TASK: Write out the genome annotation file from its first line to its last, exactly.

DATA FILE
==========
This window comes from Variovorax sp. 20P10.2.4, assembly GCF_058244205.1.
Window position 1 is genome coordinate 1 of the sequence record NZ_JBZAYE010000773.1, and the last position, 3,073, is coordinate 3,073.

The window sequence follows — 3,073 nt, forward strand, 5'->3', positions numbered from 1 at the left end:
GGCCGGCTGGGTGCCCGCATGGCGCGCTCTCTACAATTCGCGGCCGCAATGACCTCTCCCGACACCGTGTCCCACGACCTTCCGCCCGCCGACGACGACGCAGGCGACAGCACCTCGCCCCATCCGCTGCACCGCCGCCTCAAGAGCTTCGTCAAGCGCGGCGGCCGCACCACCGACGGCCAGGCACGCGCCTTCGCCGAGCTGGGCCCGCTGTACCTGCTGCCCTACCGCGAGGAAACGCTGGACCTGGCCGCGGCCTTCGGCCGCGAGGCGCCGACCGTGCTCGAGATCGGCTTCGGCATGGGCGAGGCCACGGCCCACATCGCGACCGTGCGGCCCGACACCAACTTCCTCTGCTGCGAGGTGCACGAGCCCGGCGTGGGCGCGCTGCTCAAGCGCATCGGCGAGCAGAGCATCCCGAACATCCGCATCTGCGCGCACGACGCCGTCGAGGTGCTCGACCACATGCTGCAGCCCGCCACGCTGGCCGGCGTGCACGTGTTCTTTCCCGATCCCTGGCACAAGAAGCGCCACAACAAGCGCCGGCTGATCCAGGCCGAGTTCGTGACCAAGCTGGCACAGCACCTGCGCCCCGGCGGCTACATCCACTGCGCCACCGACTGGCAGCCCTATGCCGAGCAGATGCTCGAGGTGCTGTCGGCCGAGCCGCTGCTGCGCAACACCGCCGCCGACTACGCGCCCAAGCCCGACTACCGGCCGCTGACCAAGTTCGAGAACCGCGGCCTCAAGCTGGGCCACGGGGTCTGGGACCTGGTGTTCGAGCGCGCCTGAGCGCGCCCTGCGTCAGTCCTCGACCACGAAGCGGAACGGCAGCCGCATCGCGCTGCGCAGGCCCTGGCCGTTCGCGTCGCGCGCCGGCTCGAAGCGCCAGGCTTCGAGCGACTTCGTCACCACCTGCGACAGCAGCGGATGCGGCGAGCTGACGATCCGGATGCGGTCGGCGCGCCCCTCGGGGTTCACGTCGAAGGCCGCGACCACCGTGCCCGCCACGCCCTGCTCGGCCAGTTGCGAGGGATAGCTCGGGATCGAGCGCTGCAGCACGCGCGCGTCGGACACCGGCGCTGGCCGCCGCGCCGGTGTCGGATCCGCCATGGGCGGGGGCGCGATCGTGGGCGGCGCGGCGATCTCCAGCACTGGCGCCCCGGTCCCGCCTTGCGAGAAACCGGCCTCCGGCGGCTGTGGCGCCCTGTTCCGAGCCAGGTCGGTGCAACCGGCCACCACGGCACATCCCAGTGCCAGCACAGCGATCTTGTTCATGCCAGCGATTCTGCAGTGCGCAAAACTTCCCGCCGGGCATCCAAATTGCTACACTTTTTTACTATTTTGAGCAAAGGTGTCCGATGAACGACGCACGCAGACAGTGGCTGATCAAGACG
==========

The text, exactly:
This window comes from Variovorax sp. 20P10.2.4, assembly GCF_058244205.1.
Window position 1 is genome coordinate 1 of the sequence record NZ_JBZAYE010000773.1, and the last position, 3,073, is coordinate 3,073.

The window sequence follows — 3,073 nt, forward strand, 5'->3', positions numbered from 1 at the left end:
GGCCGGCTGGGTGCCCGCATGGCGCGCTCTCTACAATTCGCGGCCGCAATGACCTCTCCCGACACCGTGTCCCACGACCTTCCGCCCGCCGACGACGACGCAGGCGACAGCACCTCGCCCCATCCGCTGCACCGCCGCCTCAAGAGCTTCGTCAAGCGCGGCGGCCGCACCACCGACGGCCAGGCACGCGCCTTCGCCGAGCTGGGCCCGCTGTACCTGCTGCCCTACCGCGAGGAAACGCTGGACCTGGCCGCGGCCTTCGGCCGCGAGGCGCCGACCGTGCTCGAGATCGGCTTCGGCATGGGCGAGGCCACGGCCCACATCGCGACCGTGCGGCCCGACACCAACTTCCTCTGCTGCGAGGTGCACGAGCCCGGCGTGGGCGCGCTGCTCAAGCGCATCGGCGAGCAGAGCATCCCGAACATCCGCATCTGCGCGCACGACGCCGTCGAGGTGCTCGACCACATGCTGCAGCCCGCCACGCTGGCCGGCGTGCACGTGTTCTTTCCCGATCCCTGGCACAAGAAGCGCCACAACAAGCGCCGGCTGATCCAGGCCGAGTTCGTGACCAAGCTGGCACAGCACCTGCGCCCCGGCGGCTACATCCACTGCGCCACCGACTGGCAGCCCTATGCCGAGCAGATGCTCGAGGTGCTGTCGGCCGAGCCGCTGCTGCGCAACACCGCCGCCGACTACGCGCCCAAGCCCGACTACCGGCCGCTGACCAAGTTCGAGAACCGCGGCCTCAAGCTGGGCCACGGGGTCTGGGACCTGGTGTTCGAGCGCGCCTGAGCGCGCCCTGCGTCAGTCCTCGACCACGAAGCGGAACGGCAGCCGCATCGCGCTGCGCAGGCCCTGGCCGTTCGCGTCGCGCGCCGGCTCGAAGCGCCAGGCTTCGAGCGACTTCGTCACCACCTGCGACAGCAGCGGATGCGGCGAGCTGACGATCCGGATGCGGTCGGCGCGCCCCTCGGGGTTCACGTCGAAGGCCGCGACCACCGTGCCCGCCACGCCCTGCTCGGCCAGTTGCGAGGGATAGCTCGGGATCGAGCGCTGCAGCACGCGCGCGTCGGACACCGGCGCTGGCCGCCGCGCCGGTGTCGGATCCGCCATGGGCGGGGGCGCGATCGTGGGCGGCGCGGCGATCTCCAGCACTGGCGCCCCGGTCCCGCCTTGCGAGAAACCGGCCTCCGGCGGCTGTGGCGCCCTGTTCCGAGCCAGGTCGGTGCAACCGGCCACCACGGCACATCCCAGTGCCAGCACAGCGATCTTGTTCATGCCAGCGATTCTGCAGTGCGCAAAACTTCCCGCCGGGCATCCAAATTGCTACACTTTTTTACTATTTTGAGCAAAGGTGTCCGATGAACGACGCACGCAGACAGTGGCTGATCAAGACG